Proposed NM 911 program would reduce fire/EMS, police responses

Albuquerque Mayor Tim Keller proposed a plan to send social workers and other specialists to mental health and homelessness-related calls


Edmundo Carrillo
Albuquerque Journal, N.M.

ALBUQUERQUE, N.M. — Amid nationwide calls for police reform, Albuquerque Mayor Tim Keller plans to create a public safety department that would send trained professionals to respond to certain calls for help in place of armed officers.

The Albuquerque Community Safety Department would have social workers, housing and homelessness specialists and violence prevention and diversion program experts who would be dispatched to homelessness and “down-and-out” calls as well as behavioral health crises.

Albuquerque Mayor Tim Keller speaks at a news conference on Friday, June 12. Keller has proposed a new public safety department that would send social workers and other specialists on some 911 calls instead of fire/EMS responders and police. (Photo/Mayor Tim Keller Facebook)
Albuquerque Mayor Tim Keller speaks at a news conference on Friday, June 12. Keller has proposed a new public safety department that would send social workers and other specialists on some 911 calls instead of fire/EMS responders and police. (Photo/Mayor Tim Keller Facebook)

Keller says such calls usually end with someone going to jail or to a hospital.

“And the determiner of that is either a firefighter or police (officer),” Keller said in a phone interview Sunday. “Neither of them should be making that initial call, unless it’s a situation of violence. But in general, that’s what we have to fix.”

The new department would connect people in need with services to help address any underlying issues.

Keller is expected to make a formal announcement at a news conference Monday morning.

The Albuquerque Police Department is already in the middle of a yearslong reform process mandated by the courts after a federal Department of Justice investigation in 2014 found that officers had a pattern and practice of excessive force.

This also comes during a national movement pushing for the reform of police departments after the death of George Floyd, a black man killed by a Minneapolis police officer last month.

The new department, which would be dispatched through the city’s 911 system, is also intended to free up the first responders who typically have to deal with down-and-out and behavioral health calls.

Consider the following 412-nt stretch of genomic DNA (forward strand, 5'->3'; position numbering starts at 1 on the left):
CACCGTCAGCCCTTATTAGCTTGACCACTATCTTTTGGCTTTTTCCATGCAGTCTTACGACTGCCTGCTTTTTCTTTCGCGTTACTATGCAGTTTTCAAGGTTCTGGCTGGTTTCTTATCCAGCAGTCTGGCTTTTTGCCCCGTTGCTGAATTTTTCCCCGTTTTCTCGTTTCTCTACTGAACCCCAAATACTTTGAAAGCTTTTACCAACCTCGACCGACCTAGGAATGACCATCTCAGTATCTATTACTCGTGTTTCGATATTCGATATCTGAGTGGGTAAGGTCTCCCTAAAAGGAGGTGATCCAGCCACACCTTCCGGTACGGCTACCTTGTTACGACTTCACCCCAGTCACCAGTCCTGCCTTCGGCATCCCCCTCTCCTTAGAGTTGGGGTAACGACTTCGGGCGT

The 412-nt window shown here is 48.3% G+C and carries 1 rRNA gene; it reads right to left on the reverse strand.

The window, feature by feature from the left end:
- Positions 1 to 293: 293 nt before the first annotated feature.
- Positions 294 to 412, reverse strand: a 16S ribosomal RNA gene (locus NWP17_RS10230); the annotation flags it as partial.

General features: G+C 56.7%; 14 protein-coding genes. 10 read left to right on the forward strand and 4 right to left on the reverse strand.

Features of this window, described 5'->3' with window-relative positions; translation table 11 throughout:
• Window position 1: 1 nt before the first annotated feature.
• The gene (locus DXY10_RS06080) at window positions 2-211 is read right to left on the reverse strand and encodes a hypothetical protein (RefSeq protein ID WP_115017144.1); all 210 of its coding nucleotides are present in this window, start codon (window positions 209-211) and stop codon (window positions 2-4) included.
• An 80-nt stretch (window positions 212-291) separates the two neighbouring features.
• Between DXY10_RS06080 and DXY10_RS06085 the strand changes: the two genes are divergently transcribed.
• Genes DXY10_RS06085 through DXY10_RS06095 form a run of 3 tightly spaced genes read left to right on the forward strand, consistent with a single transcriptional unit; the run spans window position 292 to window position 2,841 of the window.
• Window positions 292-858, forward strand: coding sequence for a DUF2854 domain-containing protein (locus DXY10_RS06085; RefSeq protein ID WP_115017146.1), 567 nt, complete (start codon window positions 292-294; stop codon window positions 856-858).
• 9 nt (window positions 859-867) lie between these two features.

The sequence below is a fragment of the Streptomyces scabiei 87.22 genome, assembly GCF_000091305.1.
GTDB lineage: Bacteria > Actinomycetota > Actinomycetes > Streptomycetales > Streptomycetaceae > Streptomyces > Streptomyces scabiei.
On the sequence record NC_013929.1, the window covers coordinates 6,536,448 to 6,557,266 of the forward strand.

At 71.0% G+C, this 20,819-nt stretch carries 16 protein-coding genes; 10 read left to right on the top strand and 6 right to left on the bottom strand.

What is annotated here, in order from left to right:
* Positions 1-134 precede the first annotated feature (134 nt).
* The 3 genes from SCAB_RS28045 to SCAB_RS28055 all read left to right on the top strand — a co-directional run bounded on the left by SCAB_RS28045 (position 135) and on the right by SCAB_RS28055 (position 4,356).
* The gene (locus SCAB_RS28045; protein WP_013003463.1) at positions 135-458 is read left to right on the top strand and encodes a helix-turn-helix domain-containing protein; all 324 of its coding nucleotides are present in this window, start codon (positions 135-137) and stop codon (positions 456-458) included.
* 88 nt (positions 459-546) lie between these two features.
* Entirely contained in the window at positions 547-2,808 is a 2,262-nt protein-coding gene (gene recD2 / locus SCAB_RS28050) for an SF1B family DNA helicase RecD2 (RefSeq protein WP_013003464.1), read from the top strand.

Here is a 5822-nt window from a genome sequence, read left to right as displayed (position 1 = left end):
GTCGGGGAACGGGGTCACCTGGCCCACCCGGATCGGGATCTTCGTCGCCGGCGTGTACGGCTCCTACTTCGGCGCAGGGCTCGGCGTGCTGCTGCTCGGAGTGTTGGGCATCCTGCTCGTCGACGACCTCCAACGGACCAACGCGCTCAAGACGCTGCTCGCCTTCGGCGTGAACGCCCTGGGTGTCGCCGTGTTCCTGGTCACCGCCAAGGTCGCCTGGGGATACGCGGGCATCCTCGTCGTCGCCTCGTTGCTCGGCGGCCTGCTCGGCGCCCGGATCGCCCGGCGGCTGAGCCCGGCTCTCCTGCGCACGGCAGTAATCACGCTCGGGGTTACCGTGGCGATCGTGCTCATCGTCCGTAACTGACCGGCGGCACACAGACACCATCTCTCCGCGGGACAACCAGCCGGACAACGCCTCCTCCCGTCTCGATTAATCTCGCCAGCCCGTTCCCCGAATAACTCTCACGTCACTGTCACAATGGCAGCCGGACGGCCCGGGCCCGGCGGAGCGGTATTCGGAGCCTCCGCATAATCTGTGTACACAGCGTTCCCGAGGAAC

“We’re just expecting them to solve every individual’s problem, and I think that’s totally unfair to them and their training,” Keller said of police and firefighters. “We should have trained professionals do this, instead of folks with a gun and a badge.”

It’s still unclear how this new department would have responded to an incident on June 4 in which 26-year-old Max Mitnik was shot in a head by an APD officer in the Tanoan neighborhood after his parents called 911, they said, because he wanted to be taken to a hospital so he wouldn’t hurt them.

An officer, identified as J. Ruiz in a search warrant affidavit, shot Mitnik after Mitnik allegedly advanced toward Ruiz with a knife. Mitnik is in stable condition.

APD said both officers who responded were trained in crisis intervention.

“There were really only two options: One was the Police Department, and that’s who was deployed,” Albuquerque Chief Administrative Officer Sarita Nair said in a phone interview Sunday. “And the other was a paramedic response, which since there were no physical injuries at that point and the paramedics could only take him to the hospital, neither of those were the perfect response.

“We do know that this department will bring that third option to the table.”

Nair said that the shooting is still under investigation by the Multi-Agency Task Force and that she hasn’t seen the lapel video and didn’t want to comment further.

She added that officers can still be nearby when people from the ACS respond to a call in case things turn violent, similar to the way officers currently assist firefighters and paramedics on certain calls.

The Mayor’s Office will send its proposed budget to the City Council in August, which gives the office a few more months to determine where money for the ACS will come from.

“We are not taking money away from core police work or existing reform efforts,” Nair said. “We are not turning away from the crime challenges or de-prioritizing crime fighting. It’s actually just the opposite.”

Nair said the ACS should allow officers to do more community policing and allow APD to better staff the homicide and sex crimes departments that need more investigative resources.

Keller said he thinks the proposed department would reduce crime.

“This is going to allow officers to focus on day-to-day community police work, and I think it’s going to drastically reduce their 911 call response challenges,” he said.

Nair said that the city needs a pipeline of trained professionals to staff the department and that city leaders plan to work with state colleges and universities to create a pipeline program in which the city can help fund education for students who commit to coming to work for the new department after they complete their education.

Last week, City Councilor Pat Davis proposed similar reforms, from reorganizing the police budget and officers’ jobs on the street to emphasizing behavioral health assistance and studies to determine the best route for community engagement.

Keller said his proposal is much bigger than Davis’ plan because it provides a structural change to how the city responds to emergencies.

Nair said that city officials have spoken with the police union and that she believes there is a lot of common ground in the proposal.

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©2020 the Albuquerque Journal (Albuquerque, N.M.)

McClatchy-Tribune News Service

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